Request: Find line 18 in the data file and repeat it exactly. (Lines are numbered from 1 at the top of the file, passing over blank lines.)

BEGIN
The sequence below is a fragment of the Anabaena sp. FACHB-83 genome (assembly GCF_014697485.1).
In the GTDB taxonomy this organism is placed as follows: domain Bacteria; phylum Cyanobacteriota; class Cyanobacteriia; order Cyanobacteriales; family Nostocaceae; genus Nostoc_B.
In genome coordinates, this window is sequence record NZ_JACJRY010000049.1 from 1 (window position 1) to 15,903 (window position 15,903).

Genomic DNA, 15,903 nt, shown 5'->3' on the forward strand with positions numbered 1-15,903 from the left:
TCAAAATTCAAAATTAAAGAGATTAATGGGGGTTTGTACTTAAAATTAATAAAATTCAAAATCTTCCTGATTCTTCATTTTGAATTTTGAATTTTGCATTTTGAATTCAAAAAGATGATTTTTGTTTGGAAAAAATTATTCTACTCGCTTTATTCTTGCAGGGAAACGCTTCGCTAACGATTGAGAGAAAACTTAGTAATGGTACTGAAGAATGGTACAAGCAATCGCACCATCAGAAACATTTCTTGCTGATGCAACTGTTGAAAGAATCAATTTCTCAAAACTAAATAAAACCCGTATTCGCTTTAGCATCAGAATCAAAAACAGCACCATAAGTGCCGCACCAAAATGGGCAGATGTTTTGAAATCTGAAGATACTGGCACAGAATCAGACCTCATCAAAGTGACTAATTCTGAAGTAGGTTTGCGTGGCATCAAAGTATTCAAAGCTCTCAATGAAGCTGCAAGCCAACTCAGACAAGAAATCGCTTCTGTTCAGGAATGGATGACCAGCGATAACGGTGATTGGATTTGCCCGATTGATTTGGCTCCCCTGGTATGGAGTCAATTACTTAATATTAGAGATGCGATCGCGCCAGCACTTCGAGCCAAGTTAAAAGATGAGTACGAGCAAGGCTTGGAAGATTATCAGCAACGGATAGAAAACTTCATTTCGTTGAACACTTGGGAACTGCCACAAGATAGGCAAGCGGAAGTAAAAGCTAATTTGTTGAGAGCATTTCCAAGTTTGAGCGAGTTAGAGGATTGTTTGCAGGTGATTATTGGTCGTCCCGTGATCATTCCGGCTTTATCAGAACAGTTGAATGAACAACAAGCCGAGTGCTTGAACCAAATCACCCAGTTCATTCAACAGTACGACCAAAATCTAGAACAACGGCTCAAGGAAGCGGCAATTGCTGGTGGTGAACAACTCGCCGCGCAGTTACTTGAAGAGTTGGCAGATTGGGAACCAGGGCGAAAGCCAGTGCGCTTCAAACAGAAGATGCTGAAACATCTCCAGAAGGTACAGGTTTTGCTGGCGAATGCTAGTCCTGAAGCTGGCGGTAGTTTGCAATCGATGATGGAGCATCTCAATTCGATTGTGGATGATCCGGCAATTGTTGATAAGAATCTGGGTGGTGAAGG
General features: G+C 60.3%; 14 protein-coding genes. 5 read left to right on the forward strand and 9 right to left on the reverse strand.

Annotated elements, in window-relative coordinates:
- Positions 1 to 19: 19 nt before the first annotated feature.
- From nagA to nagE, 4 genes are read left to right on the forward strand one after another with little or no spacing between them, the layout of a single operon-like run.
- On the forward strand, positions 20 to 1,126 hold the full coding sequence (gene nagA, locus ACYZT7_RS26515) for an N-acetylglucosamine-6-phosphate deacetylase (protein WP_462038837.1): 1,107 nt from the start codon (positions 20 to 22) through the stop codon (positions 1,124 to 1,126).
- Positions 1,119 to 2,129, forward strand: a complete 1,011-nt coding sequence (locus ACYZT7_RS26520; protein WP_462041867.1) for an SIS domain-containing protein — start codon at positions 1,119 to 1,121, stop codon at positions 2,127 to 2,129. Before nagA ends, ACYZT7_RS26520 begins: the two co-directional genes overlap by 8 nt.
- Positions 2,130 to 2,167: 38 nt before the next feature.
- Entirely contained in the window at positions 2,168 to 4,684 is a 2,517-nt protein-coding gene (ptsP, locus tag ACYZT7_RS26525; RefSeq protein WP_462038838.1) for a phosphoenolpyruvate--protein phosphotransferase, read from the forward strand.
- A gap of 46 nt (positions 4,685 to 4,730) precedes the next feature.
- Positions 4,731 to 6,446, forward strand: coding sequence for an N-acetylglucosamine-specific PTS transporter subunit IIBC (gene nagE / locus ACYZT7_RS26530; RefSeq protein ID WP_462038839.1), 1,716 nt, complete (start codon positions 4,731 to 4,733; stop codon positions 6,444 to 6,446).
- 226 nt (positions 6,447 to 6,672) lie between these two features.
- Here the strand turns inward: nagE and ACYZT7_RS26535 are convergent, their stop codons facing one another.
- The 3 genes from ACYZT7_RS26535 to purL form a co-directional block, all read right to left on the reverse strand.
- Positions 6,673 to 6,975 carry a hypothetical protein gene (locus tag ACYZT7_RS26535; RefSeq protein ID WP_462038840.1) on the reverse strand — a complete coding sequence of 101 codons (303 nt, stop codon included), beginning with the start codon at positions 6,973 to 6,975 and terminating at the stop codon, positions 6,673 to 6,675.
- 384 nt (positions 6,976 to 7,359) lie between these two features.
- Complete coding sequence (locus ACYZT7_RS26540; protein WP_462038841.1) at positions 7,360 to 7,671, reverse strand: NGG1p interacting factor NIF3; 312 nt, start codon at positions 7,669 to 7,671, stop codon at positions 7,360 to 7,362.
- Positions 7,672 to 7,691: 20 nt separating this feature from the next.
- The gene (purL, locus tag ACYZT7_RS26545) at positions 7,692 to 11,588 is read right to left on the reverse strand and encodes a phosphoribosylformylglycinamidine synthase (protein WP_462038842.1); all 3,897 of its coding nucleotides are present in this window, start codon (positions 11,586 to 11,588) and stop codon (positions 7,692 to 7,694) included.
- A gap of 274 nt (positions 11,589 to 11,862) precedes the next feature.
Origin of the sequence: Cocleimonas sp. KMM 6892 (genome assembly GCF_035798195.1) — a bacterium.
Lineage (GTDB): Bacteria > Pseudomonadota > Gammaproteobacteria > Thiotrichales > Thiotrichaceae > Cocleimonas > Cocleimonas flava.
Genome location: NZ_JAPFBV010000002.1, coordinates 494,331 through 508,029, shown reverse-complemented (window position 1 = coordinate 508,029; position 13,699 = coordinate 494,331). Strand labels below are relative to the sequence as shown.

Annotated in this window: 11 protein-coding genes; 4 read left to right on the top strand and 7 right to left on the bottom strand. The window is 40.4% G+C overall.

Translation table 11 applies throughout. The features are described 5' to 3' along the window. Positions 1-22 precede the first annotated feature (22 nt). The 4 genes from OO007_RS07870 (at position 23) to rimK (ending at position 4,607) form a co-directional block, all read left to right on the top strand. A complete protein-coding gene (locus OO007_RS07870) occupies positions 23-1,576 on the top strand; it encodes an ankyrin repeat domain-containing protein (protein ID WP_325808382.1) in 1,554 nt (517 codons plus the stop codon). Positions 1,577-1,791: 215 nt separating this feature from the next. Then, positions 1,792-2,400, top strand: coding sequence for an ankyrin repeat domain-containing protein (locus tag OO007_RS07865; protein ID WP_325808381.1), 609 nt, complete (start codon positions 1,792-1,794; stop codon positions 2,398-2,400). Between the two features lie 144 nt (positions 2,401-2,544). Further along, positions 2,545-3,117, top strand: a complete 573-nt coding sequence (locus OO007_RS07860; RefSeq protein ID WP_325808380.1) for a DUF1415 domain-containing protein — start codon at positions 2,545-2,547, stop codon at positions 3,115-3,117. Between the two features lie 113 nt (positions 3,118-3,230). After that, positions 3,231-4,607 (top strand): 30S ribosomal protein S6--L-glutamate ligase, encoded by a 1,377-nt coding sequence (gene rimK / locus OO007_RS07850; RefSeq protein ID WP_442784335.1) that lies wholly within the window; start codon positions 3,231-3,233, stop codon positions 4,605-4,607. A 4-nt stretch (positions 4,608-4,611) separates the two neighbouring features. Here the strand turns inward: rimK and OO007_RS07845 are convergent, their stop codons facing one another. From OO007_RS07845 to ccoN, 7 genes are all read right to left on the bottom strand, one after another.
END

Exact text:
- The 3 genes from ACYZT7_RS26535 to purL form a co-directional block, all read right to left on the reverse strand.